JAKARTA (AFP) — Top greenhouse gas emitters the United States and Indonesia should use US Secretary of State Hillary Clinton's visit to the country to take action against climate change, environmentalists said Thursday.
Around a dozen members of activist group Greenpeace rallied outside the presidential palace during a meeting between Clinton and President Susilo Bambang Yudhoyono to call for greater assistance for developing countries in reducing emissions.
"We call on the US leadership to handle the issue of climate change seriously and we ask developed countries like the US to provide funds to countries like Indonesia to save their forests and support their efforts to reduce emissions," Greenpeace forest campaigner Bustar Maitar said.
"With the right leadership, we can bring global greenhouse gas emissions under control, set them on a downward trajectory, and avoid the most catastrophic impacts of climate change," Greenpeace Southeast Asia director Von Hernandez said in a letter.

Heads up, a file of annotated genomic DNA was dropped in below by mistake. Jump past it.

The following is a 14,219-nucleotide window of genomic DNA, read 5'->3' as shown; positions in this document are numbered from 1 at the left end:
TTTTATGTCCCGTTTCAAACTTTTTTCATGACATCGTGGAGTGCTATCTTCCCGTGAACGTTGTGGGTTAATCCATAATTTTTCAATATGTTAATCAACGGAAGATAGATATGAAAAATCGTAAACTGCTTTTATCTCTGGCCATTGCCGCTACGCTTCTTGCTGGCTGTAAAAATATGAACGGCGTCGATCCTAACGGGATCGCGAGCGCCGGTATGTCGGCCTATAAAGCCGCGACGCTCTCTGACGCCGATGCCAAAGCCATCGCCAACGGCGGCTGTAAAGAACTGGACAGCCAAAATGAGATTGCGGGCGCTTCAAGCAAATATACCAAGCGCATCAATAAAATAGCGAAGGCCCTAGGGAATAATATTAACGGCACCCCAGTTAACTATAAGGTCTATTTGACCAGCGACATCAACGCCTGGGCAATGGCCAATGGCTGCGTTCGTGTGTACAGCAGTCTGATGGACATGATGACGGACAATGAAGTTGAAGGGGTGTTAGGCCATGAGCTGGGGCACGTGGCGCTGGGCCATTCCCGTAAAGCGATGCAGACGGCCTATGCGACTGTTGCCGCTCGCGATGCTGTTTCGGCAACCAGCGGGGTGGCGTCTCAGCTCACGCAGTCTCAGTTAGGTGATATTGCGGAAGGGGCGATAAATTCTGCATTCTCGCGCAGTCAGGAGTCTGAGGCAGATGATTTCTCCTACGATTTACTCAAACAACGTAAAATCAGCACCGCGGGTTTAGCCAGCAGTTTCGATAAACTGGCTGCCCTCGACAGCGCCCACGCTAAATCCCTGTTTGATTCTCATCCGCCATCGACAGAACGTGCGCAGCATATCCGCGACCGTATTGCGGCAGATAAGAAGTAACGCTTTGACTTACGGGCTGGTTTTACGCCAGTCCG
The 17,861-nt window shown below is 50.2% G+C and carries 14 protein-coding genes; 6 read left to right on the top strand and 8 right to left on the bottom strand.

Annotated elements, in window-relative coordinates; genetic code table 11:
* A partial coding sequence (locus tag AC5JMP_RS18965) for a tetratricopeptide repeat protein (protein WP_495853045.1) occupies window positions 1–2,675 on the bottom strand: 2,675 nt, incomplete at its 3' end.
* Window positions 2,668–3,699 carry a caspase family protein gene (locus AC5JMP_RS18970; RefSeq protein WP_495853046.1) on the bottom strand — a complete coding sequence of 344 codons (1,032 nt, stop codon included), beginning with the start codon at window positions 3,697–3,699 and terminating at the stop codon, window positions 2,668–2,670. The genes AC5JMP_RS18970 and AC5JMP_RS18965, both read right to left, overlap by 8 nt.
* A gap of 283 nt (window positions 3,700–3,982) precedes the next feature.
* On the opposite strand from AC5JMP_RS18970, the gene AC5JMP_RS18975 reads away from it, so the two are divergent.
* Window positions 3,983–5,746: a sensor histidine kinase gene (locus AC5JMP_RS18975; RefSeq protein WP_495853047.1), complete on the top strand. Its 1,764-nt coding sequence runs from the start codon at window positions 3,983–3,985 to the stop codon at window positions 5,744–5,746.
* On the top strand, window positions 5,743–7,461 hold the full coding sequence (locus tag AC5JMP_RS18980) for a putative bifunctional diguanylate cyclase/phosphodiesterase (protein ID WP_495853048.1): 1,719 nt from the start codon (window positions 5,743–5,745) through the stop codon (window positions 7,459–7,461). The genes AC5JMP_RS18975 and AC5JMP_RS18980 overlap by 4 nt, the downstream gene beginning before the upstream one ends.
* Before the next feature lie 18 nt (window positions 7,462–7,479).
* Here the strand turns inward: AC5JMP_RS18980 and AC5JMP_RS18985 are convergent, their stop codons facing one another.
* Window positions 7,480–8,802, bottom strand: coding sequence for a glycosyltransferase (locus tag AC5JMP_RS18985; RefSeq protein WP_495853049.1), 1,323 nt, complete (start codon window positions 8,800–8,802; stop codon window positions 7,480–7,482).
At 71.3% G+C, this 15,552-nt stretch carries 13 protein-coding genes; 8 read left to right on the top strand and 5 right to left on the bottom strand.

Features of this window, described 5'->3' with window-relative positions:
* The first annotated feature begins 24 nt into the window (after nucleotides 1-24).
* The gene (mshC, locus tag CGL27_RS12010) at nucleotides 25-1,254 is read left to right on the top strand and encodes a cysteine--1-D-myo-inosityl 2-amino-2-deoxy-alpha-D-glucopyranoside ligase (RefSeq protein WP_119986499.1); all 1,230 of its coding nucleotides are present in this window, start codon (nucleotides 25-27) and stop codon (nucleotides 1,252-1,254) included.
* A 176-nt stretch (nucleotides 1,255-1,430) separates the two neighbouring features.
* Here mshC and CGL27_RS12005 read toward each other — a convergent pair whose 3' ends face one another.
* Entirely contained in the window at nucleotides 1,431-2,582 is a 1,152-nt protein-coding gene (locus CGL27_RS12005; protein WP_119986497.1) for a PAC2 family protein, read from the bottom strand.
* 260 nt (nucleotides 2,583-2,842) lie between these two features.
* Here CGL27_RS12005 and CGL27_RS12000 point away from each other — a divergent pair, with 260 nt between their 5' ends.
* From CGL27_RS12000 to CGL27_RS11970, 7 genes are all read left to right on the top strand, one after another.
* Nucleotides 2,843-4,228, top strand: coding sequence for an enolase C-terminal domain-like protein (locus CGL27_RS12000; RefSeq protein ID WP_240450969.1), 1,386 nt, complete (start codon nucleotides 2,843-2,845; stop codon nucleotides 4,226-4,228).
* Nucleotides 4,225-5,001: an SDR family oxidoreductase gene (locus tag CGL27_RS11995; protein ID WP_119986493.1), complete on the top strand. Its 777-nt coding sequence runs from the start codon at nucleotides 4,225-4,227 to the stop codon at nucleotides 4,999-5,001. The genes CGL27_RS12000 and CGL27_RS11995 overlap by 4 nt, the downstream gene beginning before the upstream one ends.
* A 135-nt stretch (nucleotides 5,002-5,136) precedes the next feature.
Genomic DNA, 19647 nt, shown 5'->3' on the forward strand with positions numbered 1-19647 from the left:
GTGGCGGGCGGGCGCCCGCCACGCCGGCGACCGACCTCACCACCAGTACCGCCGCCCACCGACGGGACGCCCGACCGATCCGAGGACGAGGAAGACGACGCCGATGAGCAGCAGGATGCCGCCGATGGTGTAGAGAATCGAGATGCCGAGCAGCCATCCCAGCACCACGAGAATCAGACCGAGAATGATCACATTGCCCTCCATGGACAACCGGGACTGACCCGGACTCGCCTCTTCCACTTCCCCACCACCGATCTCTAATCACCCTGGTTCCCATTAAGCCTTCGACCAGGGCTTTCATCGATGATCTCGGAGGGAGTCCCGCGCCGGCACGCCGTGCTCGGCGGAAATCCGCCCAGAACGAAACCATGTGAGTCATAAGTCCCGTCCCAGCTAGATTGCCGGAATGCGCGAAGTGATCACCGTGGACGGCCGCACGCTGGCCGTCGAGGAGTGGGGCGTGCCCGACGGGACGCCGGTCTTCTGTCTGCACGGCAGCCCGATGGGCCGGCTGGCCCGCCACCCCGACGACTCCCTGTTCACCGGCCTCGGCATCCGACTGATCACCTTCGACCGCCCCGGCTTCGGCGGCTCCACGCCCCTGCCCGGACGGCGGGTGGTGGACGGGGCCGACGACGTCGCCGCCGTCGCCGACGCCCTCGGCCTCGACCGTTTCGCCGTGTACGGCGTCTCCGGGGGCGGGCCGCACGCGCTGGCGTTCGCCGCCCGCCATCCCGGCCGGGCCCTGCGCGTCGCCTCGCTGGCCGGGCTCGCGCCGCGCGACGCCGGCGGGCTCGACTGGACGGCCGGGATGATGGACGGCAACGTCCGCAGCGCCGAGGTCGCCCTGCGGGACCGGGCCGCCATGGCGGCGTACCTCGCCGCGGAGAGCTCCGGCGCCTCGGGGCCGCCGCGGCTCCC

"As the world's second and third largest greenhouse gas emitters, the United States and Indonesia have an historic opportunity to show decisive leadership, and ensure the strong climate protection needed to foster real and sustainable economic security," he said.
Indonesia, where forest-clearing is the main cause of emissions, has been a key nation in pushing for the inclusion of credits for forest conservation into any global carbon-trading regime.
Speaking with Indonesian Foreign Minister Hassan Wirajuda Wednesday, Clinton said she "applauded" Indonesian efforts to "integrate deforestation into the broader climate negotiations."
But Greenpeace said that the United States needs to develop "concrete projects" that would pay countries to halt deforestation and promote environmentally friendly development.
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